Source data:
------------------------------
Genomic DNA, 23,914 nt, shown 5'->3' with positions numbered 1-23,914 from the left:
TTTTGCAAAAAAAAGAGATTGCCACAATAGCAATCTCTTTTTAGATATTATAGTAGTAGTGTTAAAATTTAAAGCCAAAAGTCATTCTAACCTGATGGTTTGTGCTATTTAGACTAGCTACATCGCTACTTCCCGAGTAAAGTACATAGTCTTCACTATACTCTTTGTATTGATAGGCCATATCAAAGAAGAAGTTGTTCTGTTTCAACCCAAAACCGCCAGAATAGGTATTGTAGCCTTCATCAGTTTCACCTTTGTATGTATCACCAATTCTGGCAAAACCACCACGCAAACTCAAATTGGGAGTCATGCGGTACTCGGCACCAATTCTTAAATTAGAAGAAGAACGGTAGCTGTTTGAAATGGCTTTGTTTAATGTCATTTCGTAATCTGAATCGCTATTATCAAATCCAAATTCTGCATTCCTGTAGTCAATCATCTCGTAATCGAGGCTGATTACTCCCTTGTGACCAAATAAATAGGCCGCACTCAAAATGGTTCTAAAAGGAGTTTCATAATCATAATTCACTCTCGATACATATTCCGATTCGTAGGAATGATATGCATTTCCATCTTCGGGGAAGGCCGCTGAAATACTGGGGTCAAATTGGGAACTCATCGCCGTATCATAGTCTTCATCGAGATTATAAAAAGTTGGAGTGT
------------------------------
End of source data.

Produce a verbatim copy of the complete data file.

Genomic DNA, 23,914 nt, shown 5'->3' with positions numbered 1-23,914 from the left:
TTTTGCAAAAAAAAGAGATTGCCACAATAGCAATCTCTTTTTAGATATTATAGTAGTAGTGTTAAAATTTAAAGCCAAAAGTCATTCTAACCTGATGGTTTGTGCTATTTAGACTAGCTACATCGCTACTTCCCGAGTAAAGTACATAGTCTTCACTATACTCTTTGTATTGATAGGCCATATCAAAGAAGAAGTTGTTCTGTTTCAACCCAAAACCGCCAGAATAGGTATTGTAGCCTTCATCAGTTTCACCTTTGTATGTATCACCAATTCTGGCAAAACCACCACGCAAACTCAAATTGGGAGTCATGCGGTACTCGGCACCAATTCTTAAATTAGAAGAAGAACGGTAGCTGTTTGAAATGGCTTTGTTTAATGTCATTTCGTAATCTGAATCGCTATTATCAAATCCAAATTCTGCATTCCTGTAGTCAATCATCTCGTAATCGAGGCTGATTACTCCCTTGTGACCAAATAAATAGGCCGCACTCAAAATGGTTCTAAAAGGAGTTTCATAATCATAATTCACTCTCGATACATATTCCGATTCGTAGGAATGATATGCATTTCCATCTTCGGGGAAGGCCGCTGAAATACTGGGGTCAAATTGGGAACTCATCGCCGTATCATAGTCTTCATCGAGATTATAAAAAGTTGGAGTGT